This prospective study included consecutive patients who underwent transorbital endoscopic operations from January 2017 to December 2019. Cadaver studies were performed in the Surgical Neuroanatomy Laboratory.
Five cadaveric specimens (10 eyeballs) without eye damage, including orbital disease, periorbital disease, and head trauma, were examined. Cadavers with enophthalmos due to premortem or postmortem dehydration were excluded. Cadaveric specimens were processed based on previously described methods. The retractor blade was withdrawn from 0.0 to 2.5 cm in 0.5 cm increments for orbital retraction from the orbital rim to the coronal plane. The average values of three IOP and IORP measurements were obtained.
IOP was measured by a handheld tonometer (Tono-Pen AVIA® Handheld Tonometer, Reichert Inc., USA) and direct cannulation to the eyeball using a Philips IntelliVue MP30 monitor (Philips Medical Systems, Eindhoven, The Netherlands).
This cannulation method consisted of the insertion of a 26-gauge needle into the anterior chamber through the limbus (superomedial position) of each eye.[10, 11] The cannulation was performed based on manufacturer’s instructions and as previously described.
The Tono-Pen AVIA® was used very carefully, without applying any orbital pressure, and calibrated according to the manufacturer’s manual. The IOP was effectively measured once a right-angle contact with the corneal surface was established. The average value was recorded three times.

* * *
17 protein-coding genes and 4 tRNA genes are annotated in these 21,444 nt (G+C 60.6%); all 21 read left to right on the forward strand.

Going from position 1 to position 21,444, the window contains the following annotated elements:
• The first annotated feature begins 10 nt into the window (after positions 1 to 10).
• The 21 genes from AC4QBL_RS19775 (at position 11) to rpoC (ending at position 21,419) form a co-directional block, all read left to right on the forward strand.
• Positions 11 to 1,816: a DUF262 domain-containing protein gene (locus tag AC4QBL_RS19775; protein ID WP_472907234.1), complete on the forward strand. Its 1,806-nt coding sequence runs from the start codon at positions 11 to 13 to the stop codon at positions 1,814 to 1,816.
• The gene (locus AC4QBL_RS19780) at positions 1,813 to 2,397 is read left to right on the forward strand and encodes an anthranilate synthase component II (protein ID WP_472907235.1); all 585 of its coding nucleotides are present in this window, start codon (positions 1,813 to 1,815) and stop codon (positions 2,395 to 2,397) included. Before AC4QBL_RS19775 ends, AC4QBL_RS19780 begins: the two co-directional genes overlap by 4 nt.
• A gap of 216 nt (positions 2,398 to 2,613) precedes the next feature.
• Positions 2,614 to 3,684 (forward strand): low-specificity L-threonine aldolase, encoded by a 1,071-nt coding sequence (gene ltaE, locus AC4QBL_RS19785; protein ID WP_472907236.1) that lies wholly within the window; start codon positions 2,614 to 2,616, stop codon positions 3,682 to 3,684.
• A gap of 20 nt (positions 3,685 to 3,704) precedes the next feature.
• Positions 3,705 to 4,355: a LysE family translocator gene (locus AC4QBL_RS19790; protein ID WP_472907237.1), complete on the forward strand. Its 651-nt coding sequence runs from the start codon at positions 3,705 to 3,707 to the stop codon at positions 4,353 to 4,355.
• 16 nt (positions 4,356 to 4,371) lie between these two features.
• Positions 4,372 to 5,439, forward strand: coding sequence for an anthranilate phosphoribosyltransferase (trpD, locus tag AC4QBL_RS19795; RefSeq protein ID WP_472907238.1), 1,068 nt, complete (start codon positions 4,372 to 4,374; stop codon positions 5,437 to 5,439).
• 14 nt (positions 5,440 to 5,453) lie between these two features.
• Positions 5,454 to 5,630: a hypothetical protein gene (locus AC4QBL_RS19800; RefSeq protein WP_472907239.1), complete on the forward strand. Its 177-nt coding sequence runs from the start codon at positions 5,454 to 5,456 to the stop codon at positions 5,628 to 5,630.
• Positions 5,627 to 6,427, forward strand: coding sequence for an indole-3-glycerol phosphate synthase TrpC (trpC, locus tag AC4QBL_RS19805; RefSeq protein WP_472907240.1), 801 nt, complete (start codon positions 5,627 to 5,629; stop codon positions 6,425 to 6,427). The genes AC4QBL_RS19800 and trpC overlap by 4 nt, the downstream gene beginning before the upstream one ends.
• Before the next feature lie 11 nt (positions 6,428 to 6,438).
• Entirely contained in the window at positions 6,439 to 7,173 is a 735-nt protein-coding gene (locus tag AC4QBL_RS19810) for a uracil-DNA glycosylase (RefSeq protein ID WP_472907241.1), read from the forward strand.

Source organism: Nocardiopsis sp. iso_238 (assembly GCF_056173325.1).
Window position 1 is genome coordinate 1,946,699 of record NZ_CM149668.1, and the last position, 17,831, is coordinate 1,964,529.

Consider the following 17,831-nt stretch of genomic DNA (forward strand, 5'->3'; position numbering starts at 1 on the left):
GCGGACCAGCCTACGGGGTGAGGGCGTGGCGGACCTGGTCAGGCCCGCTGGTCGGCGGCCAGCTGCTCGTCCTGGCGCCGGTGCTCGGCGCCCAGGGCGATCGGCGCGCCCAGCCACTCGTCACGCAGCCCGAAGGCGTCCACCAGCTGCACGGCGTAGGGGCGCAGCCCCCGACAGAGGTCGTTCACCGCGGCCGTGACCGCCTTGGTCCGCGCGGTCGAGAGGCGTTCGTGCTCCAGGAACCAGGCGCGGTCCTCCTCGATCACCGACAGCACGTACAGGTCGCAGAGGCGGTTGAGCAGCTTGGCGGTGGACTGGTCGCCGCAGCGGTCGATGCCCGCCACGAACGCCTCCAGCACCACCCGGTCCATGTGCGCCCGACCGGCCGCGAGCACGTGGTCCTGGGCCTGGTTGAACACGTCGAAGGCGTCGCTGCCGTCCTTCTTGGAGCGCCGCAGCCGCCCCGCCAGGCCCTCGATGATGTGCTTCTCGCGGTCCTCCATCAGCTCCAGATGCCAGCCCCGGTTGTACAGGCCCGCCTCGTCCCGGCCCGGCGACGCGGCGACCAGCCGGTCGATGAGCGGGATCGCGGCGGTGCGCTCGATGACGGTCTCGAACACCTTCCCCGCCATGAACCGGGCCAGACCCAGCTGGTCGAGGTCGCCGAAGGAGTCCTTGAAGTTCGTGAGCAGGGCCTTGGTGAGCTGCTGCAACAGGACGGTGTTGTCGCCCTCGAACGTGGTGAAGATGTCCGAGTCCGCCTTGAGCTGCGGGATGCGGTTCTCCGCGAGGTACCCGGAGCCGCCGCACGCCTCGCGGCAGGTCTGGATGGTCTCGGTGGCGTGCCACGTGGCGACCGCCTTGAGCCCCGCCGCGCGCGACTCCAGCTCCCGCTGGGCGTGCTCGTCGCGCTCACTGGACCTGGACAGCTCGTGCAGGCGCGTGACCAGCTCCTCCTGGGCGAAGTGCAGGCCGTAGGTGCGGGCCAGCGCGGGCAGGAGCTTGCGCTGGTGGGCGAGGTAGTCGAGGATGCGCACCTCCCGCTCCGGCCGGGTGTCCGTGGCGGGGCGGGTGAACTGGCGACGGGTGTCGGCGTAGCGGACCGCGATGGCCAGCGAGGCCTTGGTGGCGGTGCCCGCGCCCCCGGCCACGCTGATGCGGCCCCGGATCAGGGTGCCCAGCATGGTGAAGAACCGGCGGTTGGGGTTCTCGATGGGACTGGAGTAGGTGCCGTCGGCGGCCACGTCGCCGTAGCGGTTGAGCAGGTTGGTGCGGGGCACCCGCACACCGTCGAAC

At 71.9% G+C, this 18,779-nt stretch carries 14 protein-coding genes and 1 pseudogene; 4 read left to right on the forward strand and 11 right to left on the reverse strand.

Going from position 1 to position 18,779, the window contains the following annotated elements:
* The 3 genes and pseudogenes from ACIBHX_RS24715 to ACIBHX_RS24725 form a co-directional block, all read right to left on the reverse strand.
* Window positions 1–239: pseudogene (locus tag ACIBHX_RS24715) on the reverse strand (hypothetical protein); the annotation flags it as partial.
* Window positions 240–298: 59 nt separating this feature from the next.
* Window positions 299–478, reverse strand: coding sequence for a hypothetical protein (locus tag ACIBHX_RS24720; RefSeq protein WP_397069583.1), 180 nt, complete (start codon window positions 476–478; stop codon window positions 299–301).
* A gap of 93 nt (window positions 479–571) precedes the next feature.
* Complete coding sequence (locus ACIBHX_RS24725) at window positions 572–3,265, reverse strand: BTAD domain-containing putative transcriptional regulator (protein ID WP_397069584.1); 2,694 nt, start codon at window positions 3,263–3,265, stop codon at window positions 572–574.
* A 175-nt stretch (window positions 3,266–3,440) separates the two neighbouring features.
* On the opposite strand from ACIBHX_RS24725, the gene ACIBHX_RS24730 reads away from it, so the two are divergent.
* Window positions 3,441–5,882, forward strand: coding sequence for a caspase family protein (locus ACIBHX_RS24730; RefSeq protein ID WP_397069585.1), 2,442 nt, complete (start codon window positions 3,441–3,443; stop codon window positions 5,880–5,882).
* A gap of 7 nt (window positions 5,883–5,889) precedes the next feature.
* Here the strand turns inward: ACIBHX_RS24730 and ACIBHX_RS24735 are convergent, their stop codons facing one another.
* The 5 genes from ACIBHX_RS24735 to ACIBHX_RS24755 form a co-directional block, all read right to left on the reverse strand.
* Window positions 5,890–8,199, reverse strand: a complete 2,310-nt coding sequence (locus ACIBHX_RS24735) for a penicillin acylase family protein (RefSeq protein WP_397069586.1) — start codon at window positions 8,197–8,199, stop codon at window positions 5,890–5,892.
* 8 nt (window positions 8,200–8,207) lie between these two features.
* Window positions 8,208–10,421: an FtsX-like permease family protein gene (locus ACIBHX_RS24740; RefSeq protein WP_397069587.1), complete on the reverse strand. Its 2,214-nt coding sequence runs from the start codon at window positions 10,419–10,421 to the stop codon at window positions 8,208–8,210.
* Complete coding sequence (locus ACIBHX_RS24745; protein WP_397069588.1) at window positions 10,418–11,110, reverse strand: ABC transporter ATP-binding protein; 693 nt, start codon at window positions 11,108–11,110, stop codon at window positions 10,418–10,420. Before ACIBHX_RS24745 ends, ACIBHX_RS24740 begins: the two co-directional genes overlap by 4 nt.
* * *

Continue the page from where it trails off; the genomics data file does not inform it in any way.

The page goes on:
The IORP was measured using a cuff manometer (Cufflator, JT Posey Company, Arcadia, CA, USA) and a 3-mm tracheal tube by placing a pressure measuring cuff on the tracheal tube between the retractor blade and the periorbit.
The inclusion criteria were as follows: (1) TOA surgery to treat intracranial pathology, (2) written informed consent from the patient, and (3) no CSF leakage prior to IOP and IORP measurements. The exclusion criteria were as follows: (1) preoperative visual field defect and visual acuity less than 0.05, (2) IOP greater than 20 mmHg preoperatively, and (3) any ophthalmological disease, particularly glaucoma. All patients were tested for IOP, visual acuity, and visual field before and after surgery by the ophthalmologist.
After induction of general anesthesia and intubation, the patient was positioned in an intraoperative supine state with the reverse Trendelenburg at 30 degrees. An oculoplastic surgeon performed the TOA protocol, as per previous cadaver studies. An ophthalmologist measured the IOP at the beginning of the surgery. Pressure measurements were taken at 10-minute intervals. A skilled inspector of each measuring instrument, blinded to the results of other tools, measured the parameters.
IOP and IORP were individually measured according to the degree of orbital retraction during surgery. During orbital retraction from the orbital rim to the coronal plane, the retractor blade (DORO® Blades for DORO LUNA® Retractor System) was withdrawn from 0.0 to 2.5 cm in 0.5-cm increments, and an average value was obtained after measuring the IOP and IORP three times.
The iCare pro (iCare Finland Oy, Helsinki, Finland) tonometer was used to measure the IOP. Similar to the cadaver studies, the average of three final measurements was acquired (Fig. 1A).
A micro strain gauge monitor system (CODMAN MICROSENSOR Transducer & CODMAN® MICROSENSOR® Basic Kit, Codman, Raynham, MA, USA) was used for measuring IORP in clinical cases based on the manufacturer’s instructions (Fig. 1B). The distal catheter tip was placed between the periorbit and the retraction blade.
A paired Student’s t-test was used for the statistical analysis of IOP and IORP changes. A Pearson correlation coefficient was calculated with a linear regression model to assess the correlation between IOP and IORP. SPSS version 22.0 (Statistical Package for Social Sciences, SPSS Inc., Chicago, IL, USA) was employed for statistical analyses, with a signiﬁcance level set to p<0.05.